How to clean a horse’s sheath
How often should a horse’s sheath be cleaned?
Most horses should have a thorough sheath cleaning every 6-12 months. A thorough cleaning will also allow you to examine the sheath and member for any signs of neoplasia such as sarcoids, melanomas, and squamous cell carcinoma, habronemiasis or infections.
How do you know when your horse needs a sheath cleaned?
Look at your gelding’€™s member when he lets it down to urinate; if there’s a buildup of dried flakes and scaly material all over its surface, he probably needs to be cleaned. Sometimes a painful sheath and member will cause a horse to show signs of colic if he needs to urinate but can’€™t.
How do you get the beans out of a horse’s sheath?
I simply use KY Jelly, a water-based lubricant, and vinyl gloves — never latex gloves. I will often lubricate the sheath first and leave it for a bit while I treat another horse, and then by the time I have come back to it, the beans will have loosened up and they are easier to remove.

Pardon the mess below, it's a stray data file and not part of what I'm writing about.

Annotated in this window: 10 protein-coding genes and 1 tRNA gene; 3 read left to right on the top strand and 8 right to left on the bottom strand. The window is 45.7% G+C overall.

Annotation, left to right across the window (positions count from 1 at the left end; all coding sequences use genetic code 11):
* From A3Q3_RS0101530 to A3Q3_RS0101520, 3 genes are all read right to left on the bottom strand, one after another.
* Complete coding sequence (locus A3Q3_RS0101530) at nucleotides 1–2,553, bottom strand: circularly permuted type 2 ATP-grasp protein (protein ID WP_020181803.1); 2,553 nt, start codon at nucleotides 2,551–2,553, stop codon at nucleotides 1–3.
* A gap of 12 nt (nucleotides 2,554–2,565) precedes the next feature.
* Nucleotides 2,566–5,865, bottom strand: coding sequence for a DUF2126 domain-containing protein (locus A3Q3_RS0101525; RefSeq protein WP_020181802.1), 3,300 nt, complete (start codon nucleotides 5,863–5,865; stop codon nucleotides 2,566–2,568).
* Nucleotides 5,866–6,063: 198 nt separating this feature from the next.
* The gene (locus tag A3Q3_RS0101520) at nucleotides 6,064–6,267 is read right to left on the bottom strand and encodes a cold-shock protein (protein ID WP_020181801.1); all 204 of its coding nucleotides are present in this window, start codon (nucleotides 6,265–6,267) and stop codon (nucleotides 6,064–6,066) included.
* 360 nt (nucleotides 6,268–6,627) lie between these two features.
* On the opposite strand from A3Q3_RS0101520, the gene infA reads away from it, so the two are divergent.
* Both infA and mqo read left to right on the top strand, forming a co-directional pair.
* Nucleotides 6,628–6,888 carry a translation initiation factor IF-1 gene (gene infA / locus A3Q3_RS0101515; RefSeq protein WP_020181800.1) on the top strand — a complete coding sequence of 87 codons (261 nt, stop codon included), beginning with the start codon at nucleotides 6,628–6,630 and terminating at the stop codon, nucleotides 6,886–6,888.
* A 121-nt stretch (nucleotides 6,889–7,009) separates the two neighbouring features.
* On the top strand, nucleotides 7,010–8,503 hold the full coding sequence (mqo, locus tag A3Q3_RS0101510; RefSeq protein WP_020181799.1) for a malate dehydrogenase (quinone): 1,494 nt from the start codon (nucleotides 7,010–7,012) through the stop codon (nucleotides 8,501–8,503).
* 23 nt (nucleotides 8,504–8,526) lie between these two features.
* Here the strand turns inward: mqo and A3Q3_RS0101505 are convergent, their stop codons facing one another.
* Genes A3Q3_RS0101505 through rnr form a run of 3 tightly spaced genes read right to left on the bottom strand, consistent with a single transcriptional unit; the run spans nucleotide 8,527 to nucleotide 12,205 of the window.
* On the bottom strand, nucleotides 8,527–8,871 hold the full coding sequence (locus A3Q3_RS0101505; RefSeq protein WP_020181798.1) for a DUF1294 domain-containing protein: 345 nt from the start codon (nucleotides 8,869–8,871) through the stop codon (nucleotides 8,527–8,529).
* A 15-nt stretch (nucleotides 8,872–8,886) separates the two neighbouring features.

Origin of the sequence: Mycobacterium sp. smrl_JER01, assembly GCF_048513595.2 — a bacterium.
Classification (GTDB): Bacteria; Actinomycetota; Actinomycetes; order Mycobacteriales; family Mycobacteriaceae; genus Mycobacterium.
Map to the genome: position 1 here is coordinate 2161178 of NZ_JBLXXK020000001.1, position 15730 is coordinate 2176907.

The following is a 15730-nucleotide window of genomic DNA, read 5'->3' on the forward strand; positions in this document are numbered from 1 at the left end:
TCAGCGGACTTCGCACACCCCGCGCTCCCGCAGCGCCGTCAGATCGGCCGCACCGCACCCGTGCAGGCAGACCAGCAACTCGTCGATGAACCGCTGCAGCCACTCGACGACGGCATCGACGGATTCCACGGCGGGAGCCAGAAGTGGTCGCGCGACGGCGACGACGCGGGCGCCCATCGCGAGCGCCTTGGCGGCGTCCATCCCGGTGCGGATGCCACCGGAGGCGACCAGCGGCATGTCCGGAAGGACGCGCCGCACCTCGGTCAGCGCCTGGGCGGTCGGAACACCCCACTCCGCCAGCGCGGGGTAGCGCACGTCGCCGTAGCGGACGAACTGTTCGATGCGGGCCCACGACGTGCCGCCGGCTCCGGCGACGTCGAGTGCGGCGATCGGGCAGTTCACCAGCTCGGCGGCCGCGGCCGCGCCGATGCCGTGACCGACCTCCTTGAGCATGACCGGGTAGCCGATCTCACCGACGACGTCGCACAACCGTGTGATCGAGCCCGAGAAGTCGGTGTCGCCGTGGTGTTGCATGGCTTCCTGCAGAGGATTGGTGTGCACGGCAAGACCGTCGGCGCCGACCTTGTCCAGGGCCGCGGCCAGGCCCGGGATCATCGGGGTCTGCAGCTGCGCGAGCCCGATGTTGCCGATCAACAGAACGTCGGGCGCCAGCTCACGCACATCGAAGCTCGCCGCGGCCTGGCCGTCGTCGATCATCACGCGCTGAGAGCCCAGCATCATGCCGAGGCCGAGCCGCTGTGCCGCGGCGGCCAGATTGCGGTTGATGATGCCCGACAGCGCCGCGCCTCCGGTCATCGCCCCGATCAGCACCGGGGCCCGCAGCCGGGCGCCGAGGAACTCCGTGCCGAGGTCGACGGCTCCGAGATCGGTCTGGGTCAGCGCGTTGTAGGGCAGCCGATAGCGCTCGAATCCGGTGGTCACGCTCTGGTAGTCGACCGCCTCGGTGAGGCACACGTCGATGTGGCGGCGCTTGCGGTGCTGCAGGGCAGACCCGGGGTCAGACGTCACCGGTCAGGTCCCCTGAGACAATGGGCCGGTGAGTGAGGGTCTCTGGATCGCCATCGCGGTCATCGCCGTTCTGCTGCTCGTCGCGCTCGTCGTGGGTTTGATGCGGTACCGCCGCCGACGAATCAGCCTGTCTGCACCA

What happens if you don’t clean a horse’s sheath?
Not only is sheath cleaning unnecessary, it can often be harmful. The traditional method of poking a hose up into the sheath and scrubbing it and the member with sponges and antibacterial soap removes the natural protective covering and healthy bacteria population, potentially causing microabrasions and sores.
Can I use coconut oil to clean my horses sheath?
CAUTION: Remember if using just Thieves Oil to dilute at least 80:20 with lots of vegetable or coconut oil! For maintenance, clean the sheath once per month and make sure the horse gets plenty of clean water and hay.